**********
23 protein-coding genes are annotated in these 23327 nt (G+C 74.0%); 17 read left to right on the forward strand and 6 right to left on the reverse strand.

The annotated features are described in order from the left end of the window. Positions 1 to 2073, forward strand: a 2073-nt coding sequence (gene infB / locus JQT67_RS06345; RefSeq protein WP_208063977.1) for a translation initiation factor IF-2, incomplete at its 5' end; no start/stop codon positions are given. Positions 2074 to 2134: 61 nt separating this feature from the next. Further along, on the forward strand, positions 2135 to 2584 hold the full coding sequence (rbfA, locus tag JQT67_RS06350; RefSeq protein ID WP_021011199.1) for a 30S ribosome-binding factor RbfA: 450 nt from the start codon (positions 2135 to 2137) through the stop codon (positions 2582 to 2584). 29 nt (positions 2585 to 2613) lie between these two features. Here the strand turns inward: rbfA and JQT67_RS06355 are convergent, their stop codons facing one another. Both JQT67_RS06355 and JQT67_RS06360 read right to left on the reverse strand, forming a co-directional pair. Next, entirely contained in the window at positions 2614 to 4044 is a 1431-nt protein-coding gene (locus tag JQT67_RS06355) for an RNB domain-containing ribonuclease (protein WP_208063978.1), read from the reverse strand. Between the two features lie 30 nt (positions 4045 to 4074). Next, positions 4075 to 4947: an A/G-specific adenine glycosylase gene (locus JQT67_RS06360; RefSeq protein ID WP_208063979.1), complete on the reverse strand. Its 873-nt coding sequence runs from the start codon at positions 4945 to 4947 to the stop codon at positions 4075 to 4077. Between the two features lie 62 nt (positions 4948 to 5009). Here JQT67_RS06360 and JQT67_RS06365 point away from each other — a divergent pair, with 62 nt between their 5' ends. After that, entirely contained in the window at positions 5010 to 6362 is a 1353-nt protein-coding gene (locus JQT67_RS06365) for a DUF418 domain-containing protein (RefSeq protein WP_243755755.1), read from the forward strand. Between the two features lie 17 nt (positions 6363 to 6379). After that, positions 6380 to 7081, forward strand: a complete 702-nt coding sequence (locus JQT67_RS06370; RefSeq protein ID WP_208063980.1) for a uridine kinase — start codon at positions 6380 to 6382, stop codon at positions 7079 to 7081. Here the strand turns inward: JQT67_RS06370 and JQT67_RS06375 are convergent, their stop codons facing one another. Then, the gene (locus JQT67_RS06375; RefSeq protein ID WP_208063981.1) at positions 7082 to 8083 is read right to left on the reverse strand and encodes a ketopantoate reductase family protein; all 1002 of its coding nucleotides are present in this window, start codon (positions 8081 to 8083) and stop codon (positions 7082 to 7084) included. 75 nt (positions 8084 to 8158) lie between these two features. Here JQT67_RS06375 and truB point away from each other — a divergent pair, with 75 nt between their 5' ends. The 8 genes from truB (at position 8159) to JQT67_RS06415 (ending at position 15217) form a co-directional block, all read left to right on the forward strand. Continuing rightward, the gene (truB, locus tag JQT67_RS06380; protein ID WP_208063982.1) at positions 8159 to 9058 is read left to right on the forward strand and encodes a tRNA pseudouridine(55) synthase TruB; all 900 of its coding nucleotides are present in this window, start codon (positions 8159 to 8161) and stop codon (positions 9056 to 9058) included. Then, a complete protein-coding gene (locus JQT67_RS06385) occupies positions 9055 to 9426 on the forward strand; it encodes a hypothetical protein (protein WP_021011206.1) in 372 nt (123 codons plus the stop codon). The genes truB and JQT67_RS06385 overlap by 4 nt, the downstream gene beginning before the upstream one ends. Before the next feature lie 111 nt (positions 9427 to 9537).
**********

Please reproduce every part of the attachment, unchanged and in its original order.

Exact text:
23 protein-coding genes are annotated in these 23327 nt (G+C 74.0%); 17 read left to right on the forward strand and 6 right to left on the reverse strand.

The annotated features are described in order from the left end of the window. Positions 1 to 2073, forward strand: a 2073-nt coding sequence (gene infB / locus JQT67_RS06345; RefSeq protein WP_208063977.1) for a translation initiation factor IF-2, incomplete at its 5' end; no start/stop codon positions are given. Positions 2074 to 2134: 61 nt separating this feature from the next. Further along, on the forward strand, positions 2135 to 2584 hold the full coding sequence (rbfA, locus tag JQT67_RS06350; RefSeq protein ID WP_021011199.1) for a 30S ribosome-binding factor RbfA: 450 nt from the start codon (positions 2135 to 2137) through the stop codon (positions 2582 to 2584). 29 nt (positions 2585 to 2613) lie between these two features. Here the strand turns inward: rbfA and JQT67_RS06355 are convergent, their stop codons facing one another. Both JQT67_RS06355 and JQT67_RS06360 read right to left on the reverse strand, forming a co-directional pair. Next, entirely contained in the window at positions 2614 to 4044 is a 1431-nt protein-coding gene (locus tag JQT67_RS06355) for an RNB domain-containing ribonuclease (protein WP_208063978.1), read from the reverse strand. Between the two features lie 30 nt (positions 4045 to 4074). Next, positions 4075 to 4947: an A/G-specific adenine glycosylase gene (locus JQT67_RS06360; RefSeq protein ID WP_208063979.1), complete on the reverse strand. Its 873-nt coding sequence runs from the start codon at positions 4945 to 4947 to the stop codon at positions 4075 to 4077. Between the two features lie 62 nt (positions 4948 to 5009). Here JQT67_RS06360 and JQT67_RS06365 point away from each other — a divergent pair, with 62 nt between their 5' ends. After that, entirely contained in the window at positions 5010 to 6362 is a 1353-nt protein-coding gene (locus JQT67_RS06365) for a DUF418 domain-containing protein (RefSeq protein WP_243755755.1), read from the forward strand. Between the two features lie 17 nt (positions 6363 to 6379). After that, positions 6380 to 7081, forward strand: a complete 702-nt coding sequence (locus JQT67_RS06370; RefSeq protein ID WP_208063980.1) for a uridine kinase — start codon at positions 6380 to 6382, stop codon at positions 7079 to 7081. Here the strand turns inward: JQT67_RS06370 and JQT67_RS06375 are convergent, their stop codons facing one another. Then, the gene (locus JQT67_RS06375; RefSeq protein ID WP_208063981.1) at positions 7082 to 8083 is read right to left on the reverse strand and encodes a ketopantoate reductase family protein; all 1002 of its coding nucleotides are present in this window, start codon (positions 8081 to 8083) and stop codon (positions 7082 to 7084) included. 75 nt (positions 8084 to 8158) lie between these two features. Here JQT67_RS06375 and truB point away from each other — a divergent pair, with 75 nt between their 5' ends. The 8 genes from truB (at position 8159) to JQT67_RS06415 (ending at position 15217) form a co-directional block, all read left to right on the forward strand. Continuing rightward, the gene (truB, locus tag JQT67_RS06380; protein ID WP_208063982.1) at positions 8159 to 9058 is read left to right on the forward strand and encodes a tRNA pseudouridine(55) synthase TruB; all 900 of its coding nucleotides are present in this window, start codon (positions 8159 to 8161) and stop codon (positions 9056 to 9058) included. Then, a complete protein-coding gene (locus JQT67_RS06385) occupies positions 9055 to 9426 on the forward strand; it encodes a hypothetical protein (protein WP_021011206.1) in 372 nt (123 codons plus the stop codon). The genes truB and JQT67_RS06385 overlap by 4 nt, the downstream gene beginning before the upstream one ends. Before the next feature lie 111 nt (positions 9427 to 9537).